• WHAT THIS MEANS: If students enjoyed the course, they will rate it highly. But enjoyment by itself isn’t a measure of learning. The instructor may just be a good performer.
    • Conversely, lack of enjoyment doesn’t mean the student didn’t learn. The types of assessments and activities that promote long term retention, in fact, lead to low course evaluations. The practices that students like the least actually help them learn and retain the most. See the link right above.
  • Students’ ratings of instructors  can be predicted from the students’ reaction to 30 seconds of silent video of the instructor: first impressions may dictate end-of-course evaluation scores, and physical attractiveness matters (Ambady and Rosenthal 1993).
    • WHAT THIS MEANS: student course evaluations are, more than anything else, superficial measures of instructor popularity.
  • Gender, ethnicity, and the instructor’s age matter (Anderson and Miller 1997;  Basow 1995; Cramer and  Alexitch 2000; Marsh and Dunkin 1992;  Wachtel 1998; Weinberg et al. 2007; Worthington 2002).
    • WHAT THIS MEANS: student course evaluations are, more than anything else, racist, elitist, ageist, and sexist superficial measures of instructor popularity.

So how do we rate teaching effectiveness? I’d recommend the following:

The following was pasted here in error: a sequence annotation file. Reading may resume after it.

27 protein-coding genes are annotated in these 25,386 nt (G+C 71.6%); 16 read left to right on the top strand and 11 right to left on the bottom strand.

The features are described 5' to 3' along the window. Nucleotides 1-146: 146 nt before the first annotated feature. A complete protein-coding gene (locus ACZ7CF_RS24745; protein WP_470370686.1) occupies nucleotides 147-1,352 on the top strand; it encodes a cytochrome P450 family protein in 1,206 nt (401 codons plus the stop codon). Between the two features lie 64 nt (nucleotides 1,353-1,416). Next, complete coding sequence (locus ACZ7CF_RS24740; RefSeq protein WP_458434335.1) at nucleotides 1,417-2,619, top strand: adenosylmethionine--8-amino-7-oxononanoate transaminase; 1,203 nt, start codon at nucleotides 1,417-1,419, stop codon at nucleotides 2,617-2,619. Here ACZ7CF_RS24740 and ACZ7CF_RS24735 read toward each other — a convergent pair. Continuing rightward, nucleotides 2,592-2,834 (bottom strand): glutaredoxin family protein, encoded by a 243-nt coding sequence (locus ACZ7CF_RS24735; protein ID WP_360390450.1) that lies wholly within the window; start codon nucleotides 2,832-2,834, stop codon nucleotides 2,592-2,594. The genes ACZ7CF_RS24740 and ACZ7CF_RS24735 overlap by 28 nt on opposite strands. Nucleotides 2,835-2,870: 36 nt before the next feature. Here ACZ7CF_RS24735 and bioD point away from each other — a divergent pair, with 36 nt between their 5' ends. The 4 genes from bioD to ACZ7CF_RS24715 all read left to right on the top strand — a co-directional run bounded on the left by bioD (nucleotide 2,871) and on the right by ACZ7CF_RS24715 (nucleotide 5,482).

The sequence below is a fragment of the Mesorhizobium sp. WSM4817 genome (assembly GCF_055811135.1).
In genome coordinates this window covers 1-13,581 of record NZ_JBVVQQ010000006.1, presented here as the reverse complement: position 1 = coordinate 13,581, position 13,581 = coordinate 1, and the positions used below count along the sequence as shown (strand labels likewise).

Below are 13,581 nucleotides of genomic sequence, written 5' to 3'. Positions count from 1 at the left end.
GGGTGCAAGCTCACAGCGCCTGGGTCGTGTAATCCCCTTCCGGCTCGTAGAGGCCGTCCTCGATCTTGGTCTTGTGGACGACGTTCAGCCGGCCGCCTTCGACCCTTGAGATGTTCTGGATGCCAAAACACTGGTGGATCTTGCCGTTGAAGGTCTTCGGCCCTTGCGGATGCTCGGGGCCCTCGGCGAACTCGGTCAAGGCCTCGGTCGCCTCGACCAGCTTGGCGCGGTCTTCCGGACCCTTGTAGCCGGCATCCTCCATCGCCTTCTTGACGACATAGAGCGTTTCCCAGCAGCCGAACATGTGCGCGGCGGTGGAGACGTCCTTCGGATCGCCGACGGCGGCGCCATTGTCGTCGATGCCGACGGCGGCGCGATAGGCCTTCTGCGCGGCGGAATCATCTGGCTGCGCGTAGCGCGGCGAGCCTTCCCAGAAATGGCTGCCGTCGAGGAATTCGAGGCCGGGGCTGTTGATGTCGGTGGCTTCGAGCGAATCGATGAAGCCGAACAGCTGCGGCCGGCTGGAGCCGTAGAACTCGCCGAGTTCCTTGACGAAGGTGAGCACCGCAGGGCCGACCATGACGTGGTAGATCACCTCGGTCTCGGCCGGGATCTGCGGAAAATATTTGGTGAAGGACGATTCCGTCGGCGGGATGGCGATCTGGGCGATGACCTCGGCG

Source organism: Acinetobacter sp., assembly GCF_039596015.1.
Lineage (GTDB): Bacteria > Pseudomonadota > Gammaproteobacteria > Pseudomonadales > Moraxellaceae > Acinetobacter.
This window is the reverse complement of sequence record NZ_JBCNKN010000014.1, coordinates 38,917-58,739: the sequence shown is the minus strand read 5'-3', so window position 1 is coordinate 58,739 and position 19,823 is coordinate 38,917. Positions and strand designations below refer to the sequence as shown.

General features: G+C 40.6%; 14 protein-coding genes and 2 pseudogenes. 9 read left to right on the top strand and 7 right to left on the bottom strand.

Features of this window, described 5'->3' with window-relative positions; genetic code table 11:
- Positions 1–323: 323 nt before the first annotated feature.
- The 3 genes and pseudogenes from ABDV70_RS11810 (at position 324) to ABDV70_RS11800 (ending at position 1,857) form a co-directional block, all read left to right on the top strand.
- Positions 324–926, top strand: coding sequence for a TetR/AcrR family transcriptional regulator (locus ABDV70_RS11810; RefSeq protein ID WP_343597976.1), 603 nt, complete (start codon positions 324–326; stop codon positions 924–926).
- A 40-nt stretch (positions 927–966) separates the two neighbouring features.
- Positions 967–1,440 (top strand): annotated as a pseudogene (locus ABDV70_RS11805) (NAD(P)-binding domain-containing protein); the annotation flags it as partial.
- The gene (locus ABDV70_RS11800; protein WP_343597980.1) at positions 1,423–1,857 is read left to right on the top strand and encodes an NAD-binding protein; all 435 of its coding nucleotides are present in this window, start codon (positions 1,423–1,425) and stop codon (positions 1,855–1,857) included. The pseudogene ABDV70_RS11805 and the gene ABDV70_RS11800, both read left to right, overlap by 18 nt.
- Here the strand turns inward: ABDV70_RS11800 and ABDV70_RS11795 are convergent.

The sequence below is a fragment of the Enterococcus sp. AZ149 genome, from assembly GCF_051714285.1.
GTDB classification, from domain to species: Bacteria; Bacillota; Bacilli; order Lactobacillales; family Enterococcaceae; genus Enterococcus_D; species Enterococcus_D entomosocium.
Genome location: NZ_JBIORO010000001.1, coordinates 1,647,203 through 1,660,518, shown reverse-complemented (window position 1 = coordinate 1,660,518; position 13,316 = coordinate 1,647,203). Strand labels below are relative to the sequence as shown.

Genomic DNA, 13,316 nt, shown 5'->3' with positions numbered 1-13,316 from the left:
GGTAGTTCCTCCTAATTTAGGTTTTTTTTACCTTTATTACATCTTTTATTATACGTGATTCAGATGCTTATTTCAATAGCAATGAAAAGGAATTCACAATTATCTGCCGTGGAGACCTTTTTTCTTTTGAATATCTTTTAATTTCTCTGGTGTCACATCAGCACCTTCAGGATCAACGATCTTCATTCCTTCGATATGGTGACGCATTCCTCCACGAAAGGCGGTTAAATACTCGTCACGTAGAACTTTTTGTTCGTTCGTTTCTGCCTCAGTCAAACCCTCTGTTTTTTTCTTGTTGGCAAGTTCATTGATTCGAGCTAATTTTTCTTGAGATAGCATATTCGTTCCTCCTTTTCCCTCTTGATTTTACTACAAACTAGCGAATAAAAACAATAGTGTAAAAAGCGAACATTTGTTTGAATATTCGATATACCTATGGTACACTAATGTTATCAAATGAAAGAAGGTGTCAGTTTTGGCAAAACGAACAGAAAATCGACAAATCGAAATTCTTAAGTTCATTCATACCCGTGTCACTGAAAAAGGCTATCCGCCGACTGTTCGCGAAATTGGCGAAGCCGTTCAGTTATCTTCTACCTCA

• Worry less about evaluating the teacher for promotion and focus on gauging effectiveness for the sake of seeking out the most effective strategies for that specific student population.
  • Rely in part on peer evaluations — teachers in the field conducting this evaluation. Field specific knowledge matters, as teaching isn’t just a matter of technique, but of careful selection of content.
  • We still do want to hear from students, of course, so use course evaluation tools that focus on teaching effectiveness, such as those provided by the IDEA Center.

Just for the record, I’m an engaging instructor who generally gets high course evaluations, so I’m not worried about myself here. I am, however, worried about how effectively students are being educated. Reliance on student course evaluations, at present, is working against educational quality.

You can read the study below:

One Student’s Heartbreaking Letter Sums Up What’s Wrong With America’s Colleges – Mic